UCLA Forced to Uphold Free Speech
By now many current college students and recent graduates are likely to be familiar with the controversy surrounding the treatment of free speech within the institution of higher education – the very institution that has historically been perceived as the bastion for free expression of even the most contentious viewpoints. It has become an unfortunate reality to periodically hear about yet another speaker event being disrupted by protests that, at best, cause intermittent disruptions and, at worst, threaten the safety of other people when they erupt into violence.
To be sure, UCLA has fortunately been spared from having been turned into a battleground for clashes between fanatical protesters and overzealous counter protesters, but the same cannot be said elsewhere. In particular, UC Berkeley and the University of Washington are among the most notable examples of how the mere presence of controversial speakers, such as the well-known provocateur Milo Yiannopoulos, leave campuses marred by skirmishes from the riots, in addition to vandalism on parts of the Berkeley campus and downtown area. This episode, along with many others on campuses across the nation, raises questions about the extent to which colleges – with particular attention to public universities bound by the First Amendment – are responsible for taking measures to protect the free speech rights of potentially polarizing speakers.
In response to the safety concerns that unfortunately emerge when speakers with unpopular ideas are invited, several college administrators have insisted on implementing strong security measures for any event deemed to be sufficiently controversial. A recurring problem, however, has arisen when universities attempt to recoup their expenses by passing on this cost to the student groups responsible for hosting such events. For instance, UCLA administration decided last November to assess the Bruin Republicans with expensive security fees if it could not comply with an arbitrary policy regarding attendance when hosting conservative columnist and radio host Ben Shapiro. It soon retracted after Bruin Republican’s legal representation sent the university a letter demanding a revision of its existing policies.
Initially, it may strike some as a little bit odd that UCLA would be required to cover the charges of security for the Shapiro event, especially if one believed the responsibility of the administration ends at permitting the Bruin Republicans to host the speaker. Indeed, the editorial board of the UCLA campus newspaper, The Daily Bruin, published an opinion piece in the days leading up to the Shapiro event criticizing the administration’s decision to concede to the Bruin Republicans’ demands and pay for the club’s security costs. The article suggests that students groups ought to be responsible for covering their “basic security costs.”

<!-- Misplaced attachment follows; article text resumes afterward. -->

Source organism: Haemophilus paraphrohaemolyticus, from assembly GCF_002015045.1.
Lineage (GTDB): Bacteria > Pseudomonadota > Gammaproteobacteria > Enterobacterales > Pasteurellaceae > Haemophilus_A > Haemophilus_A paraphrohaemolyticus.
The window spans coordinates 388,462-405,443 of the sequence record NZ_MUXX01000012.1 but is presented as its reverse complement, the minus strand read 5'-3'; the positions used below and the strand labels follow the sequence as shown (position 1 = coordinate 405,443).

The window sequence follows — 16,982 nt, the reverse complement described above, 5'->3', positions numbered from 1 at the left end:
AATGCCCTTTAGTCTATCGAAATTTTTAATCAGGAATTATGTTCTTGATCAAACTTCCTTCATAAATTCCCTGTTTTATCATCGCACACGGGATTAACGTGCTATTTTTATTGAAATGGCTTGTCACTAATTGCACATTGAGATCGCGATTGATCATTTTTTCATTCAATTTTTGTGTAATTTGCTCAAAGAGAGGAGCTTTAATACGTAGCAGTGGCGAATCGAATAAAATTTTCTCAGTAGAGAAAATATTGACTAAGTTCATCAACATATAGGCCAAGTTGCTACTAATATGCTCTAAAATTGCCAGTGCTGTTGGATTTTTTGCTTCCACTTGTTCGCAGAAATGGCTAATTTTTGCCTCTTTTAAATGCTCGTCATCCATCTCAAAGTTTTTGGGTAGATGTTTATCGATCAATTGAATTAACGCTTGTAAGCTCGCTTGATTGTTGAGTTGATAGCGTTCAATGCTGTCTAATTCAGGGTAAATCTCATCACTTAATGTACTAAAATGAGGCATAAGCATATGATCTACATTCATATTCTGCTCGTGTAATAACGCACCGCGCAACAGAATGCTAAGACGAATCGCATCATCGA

However, the critics of this policy omit the fact that even if administrators allow the event to take place, the very assessment of these security fees can curb the expression of free speech. Requiring student groups to pay for security costs would effectively reward those who seek to interrupt and shut down ideologically different speakers with a heckler’s veto. The slightest hint of agitation from dissenting protesters would result in the imposition of security fees on student organizations that may cancel events if unable to afford these payments. It is therefore the responsibility of colleges to ensure that the marketplace of ideas is not disrupted on the basis that certain beliefs may come across as controversial or even offensive.
In the case of UCLA, a public university, the administration’s duty to uphold the First Amendment extends to security, as suggested federal district court Judge Marsha Pechman, who invalidated the University of Washington’s attempt to burden its College Republicans with $17,000 in security costs for hosting a divisive speaker. Judge Pechman reasoned that such an expensive bill had a “chilling” effect on the club’s constitutionally protected right to free speech.
If UCLA has been forced to pay an excessive price to uphold its commitment to free speech and a free exchange of ideas, blaming rioters and hecklers seems prudent, whose actions necessitate precautions by administrators to protect the student body from danger rather than the speakers themselves.
Ultimately, whether it is a good idea for student organizations to invite controversial speakers is perhaps debatable, but in either case, UCLA cannot punish these groups for doing so if the school wishes to remain true to one of its bedrock principles.